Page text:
1. Inequality is Surprisingly Persistent

Although there is always population turnover of individual residents, and poverty and its correlates fluctuate over time, it turns out that if we know where a neighborhood starts out statistically, we can do rather well predicting where it will end up relative to other neighborhoods. Many poor neighborhoods get stuck for decades.

The “stickiness” of inequality by place is also notable at the high end. The Gold Coast of Chicago is as golden as ever, and elite neighborhoods from the Upper East Side of New York to Bel-Air in Los Angeles are in no danger of even relative decline.

These durable inequalities seem surprising or even paradoxical when we consider the changing American landscape. Poverty is increasing most rapidly in the suburbs, crime has decreased just about everywhere, and gentrification is reshaping many working-class and poor areas of central cities. New York is the poster child these days for crime reduction and a new type of urban renewal. The media and popular culture have focused attention on Brooklyn, for example, highlighting gentrifying neighborhoods that were in despair not long ago. The phenomenon is real, but the fact that it makes the news is precisely the point —“rags to riches” is no more common among neighborhoods than it is among people. For every poor neighborhood on the move, more struggle out of the media glare: durable inequality is the norm.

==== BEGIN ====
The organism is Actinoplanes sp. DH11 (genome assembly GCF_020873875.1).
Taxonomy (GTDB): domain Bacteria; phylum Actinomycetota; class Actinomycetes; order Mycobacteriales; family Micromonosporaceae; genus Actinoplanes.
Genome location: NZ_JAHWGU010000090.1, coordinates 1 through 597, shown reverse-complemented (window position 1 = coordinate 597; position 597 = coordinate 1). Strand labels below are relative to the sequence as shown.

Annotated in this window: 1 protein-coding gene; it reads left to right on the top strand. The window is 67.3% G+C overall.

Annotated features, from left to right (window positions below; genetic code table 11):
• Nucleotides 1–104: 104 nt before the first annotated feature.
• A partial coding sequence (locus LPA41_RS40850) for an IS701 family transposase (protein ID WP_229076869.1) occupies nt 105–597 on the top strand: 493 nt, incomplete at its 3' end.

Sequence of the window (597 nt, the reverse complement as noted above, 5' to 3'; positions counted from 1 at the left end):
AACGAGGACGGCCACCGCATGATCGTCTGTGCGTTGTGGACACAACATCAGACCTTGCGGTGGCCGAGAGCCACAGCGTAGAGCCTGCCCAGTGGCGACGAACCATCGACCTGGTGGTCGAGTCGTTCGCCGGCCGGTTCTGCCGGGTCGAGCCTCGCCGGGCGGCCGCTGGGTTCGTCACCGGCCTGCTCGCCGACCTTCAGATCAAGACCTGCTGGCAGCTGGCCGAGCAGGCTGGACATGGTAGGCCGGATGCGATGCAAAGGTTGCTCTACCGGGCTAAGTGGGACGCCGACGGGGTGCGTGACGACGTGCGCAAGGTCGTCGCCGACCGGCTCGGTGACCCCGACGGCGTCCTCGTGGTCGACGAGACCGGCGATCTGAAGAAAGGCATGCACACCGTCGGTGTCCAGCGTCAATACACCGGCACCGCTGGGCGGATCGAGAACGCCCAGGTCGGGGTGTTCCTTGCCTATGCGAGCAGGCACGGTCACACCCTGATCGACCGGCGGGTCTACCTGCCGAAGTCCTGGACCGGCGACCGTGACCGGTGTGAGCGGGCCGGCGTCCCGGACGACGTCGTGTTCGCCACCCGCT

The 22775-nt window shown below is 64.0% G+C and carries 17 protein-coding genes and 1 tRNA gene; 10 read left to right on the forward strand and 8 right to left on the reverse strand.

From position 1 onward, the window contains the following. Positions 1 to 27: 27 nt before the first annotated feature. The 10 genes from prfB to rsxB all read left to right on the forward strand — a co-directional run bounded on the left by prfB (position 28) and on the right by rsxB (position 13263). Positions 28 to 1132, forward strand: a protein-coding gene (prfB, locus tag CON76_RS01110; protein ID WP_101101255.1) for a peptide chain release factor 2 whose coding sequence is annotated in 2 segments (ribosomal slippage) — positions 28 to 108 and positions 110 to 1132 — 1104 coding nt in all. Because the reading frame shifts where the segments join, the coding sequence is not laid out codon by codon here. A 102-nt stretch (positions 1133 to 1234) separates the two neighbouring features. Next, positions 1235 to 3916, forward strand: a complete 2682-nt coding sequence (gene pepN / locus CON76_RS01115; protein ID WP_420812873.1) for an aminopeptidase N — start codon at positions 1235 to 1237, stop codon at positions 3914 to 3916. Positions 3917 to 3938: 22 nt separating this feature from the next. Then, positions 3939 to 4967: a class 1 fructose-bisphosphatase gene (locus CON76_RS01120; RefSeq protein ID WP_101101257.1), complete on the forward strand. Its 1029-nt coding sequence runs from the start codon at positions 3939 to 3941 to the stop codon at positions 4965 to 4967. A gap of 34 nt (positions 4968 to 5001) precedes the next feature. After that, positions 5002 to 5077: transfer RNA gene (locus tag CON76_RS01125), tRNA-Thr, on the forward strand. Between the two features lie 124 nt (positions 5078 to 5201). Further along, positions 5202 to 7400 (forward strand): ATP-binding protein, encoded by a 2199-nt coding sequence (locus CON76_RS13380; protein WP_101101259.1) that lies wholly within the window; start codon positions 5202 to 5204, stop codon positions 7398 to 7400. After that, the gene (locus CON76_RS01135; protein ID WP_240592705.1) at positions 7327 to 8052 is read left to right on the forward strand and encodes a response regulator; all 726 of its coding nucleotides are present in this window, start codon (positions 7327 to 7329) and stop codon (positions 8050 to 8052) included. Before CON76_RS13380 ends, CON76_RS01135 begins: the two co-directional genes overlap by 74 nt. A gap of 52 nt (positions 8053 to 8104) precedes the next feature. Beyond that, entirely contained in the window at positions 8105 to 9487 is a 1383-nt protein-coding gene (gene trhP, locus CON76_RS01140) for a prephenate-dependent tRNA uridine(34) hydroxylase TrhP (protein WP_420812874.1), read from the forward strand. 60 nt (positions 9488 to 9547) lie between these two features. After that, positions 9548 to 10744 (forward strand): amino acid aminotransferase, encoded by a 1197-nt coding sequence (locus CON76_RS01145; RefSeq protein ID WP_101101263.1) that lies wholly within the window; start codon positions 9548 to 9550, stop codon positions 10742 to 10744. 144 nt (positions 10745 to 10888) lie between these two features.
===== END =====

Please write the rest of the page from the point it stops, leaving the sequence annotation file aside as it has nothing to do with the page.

1. Residential Selection is an Engine of Inequality Reproduction